Another implausible rationalisation for QAnon’s failed prophecy was offered by QAnon influencer “Rose Unchartered”. She claimed that the Biden administration used a powerful supercomputer known as “The Hammer” to “hack into the election” and steal votes. These rationalisations fit QAnon’s overarching narrative of corrupt democrats stealing the election from its rightful winner, Mr. Donald Trump and hence, may be easily believed by their support base.
Such explanations may seem bizarre to most people but for those captivated by conspiracies, it helps them deal with the cognitive dissonance. For people whose life has been consumed by one powerful expectation—in this case that Trump would defeat the corrupt Democrats—abandonment of their faith because of one aberration is too traumatic to fathom. Remember, most QAnon supporters have destroyed their personal relationships in order to uphold their allegiance to the movement. Thus, to prevent confronting the futility of their sacrifice, they seek explanations for QAnon’s legitimacy—no matter its truth value—just to reaffirm to themselves that they did not make a mistake by sacrificing so much for QAnon, especially since QAnon’s beliefs are paranoia-based, in the face of contrary evidence, such believers will ensure that the evidence and the messenger’s legitimacy is undermined.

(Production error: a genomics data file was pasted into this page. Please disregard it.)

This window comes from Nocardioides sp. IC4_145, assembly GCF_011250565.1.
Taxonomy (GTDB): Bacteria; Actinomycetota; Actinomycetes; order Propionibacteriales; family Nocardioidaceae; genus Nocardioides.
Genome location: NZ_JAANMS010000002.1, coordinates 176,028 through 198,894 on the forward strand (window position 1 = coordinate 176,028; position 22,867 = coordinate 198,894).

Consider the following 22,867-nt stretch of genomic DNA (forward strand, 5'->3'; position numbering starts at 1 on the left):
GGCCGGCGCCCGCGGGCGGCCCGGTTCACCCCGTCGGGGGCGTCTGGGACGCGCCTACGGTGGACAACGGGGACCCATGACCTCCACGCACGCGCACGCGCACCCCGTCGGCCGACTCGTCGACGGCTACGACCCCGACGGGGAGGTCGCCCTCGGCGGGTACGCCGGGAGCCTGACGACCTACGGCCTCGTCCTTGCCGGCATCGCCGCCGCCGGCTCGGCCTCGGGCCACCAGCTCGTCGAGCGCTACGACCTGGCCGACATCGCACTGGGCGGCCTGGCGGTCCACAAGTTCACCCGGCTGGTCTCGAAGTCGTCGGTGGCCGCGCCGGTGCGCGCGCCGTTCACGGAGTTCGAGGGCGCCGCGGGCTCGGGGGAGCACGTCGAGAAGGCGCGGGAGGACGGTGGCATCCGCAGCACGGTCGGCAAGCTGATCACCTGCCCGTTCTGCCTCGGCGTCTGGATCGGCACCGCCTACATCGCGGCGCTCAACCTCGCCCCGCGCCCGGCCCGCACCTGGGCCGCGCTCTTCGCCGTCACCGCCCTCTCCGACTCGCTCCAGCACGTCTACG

Joan Donavan, research director of the Shorenstein Centre of Media, Politics and Public Policy at Harvard University also noted how QAnon is “able to incorporate breaking news events into its own storyline, so no matter what happens to Trump, the theory will adapt, and the network will shift”. This seems to already be taking place, with a section of QAnon supporters co-opting the “Save the children” movement to push their preposterous child-sex trafficking ring theory by posing as genuine anti-trafficking advocates. Adopting the “Save the children” mantra revitalised the movement and “introduced an entire new population to QAnon”. Thus, by piggybacking and misrepresenting legitimate social movements, QAnon has demonstrated enormous fluidity and willingness to reform its ideologies in order to thrive.
How QAnon fares in a Biden presidency, only time will tell. Will the initial discomfort of a failed conspiracy that led some QAnon supporters to call it a con job prevail? Or will QAnon’s interwoven set of conspiracies and strong in-group identity fostered on sites like 8kun that hail believers as “enlightened” individuals prevent the movement’s downfall?
The initial years of a Biden presidency will reveal answers to these complex questions. However, if past research is anything to go by, it seems likely that QAnon will survive this crisis of legitimacy. This is because one failed prophecy does not signify the failure of an entire movement. In QAnon’s case, their prophecies are anchored on a broader mission of pitting “good against evil” and “light against darkness”. This prevents specific failed prophecies from mattering a whole lot.
Also, we should not forget that Trump still won more votes than he did in 2016 and his support base will not magically evaporate because Biden becomes President. Trumpism is alive and QAnon aids its survival. Moreover, with murmurs of Trump running in 2024, the QAnon movement could peg its future prophecy on that election as being the decisive one where the rightful leader regains his rightful place and if that prophecy fails, another prophecy will take its place. All in all, it seems that Trump’s departure from the White House may not be enough to ensure QAnon’s departure from American society.
The views expressed above belong to the author(s).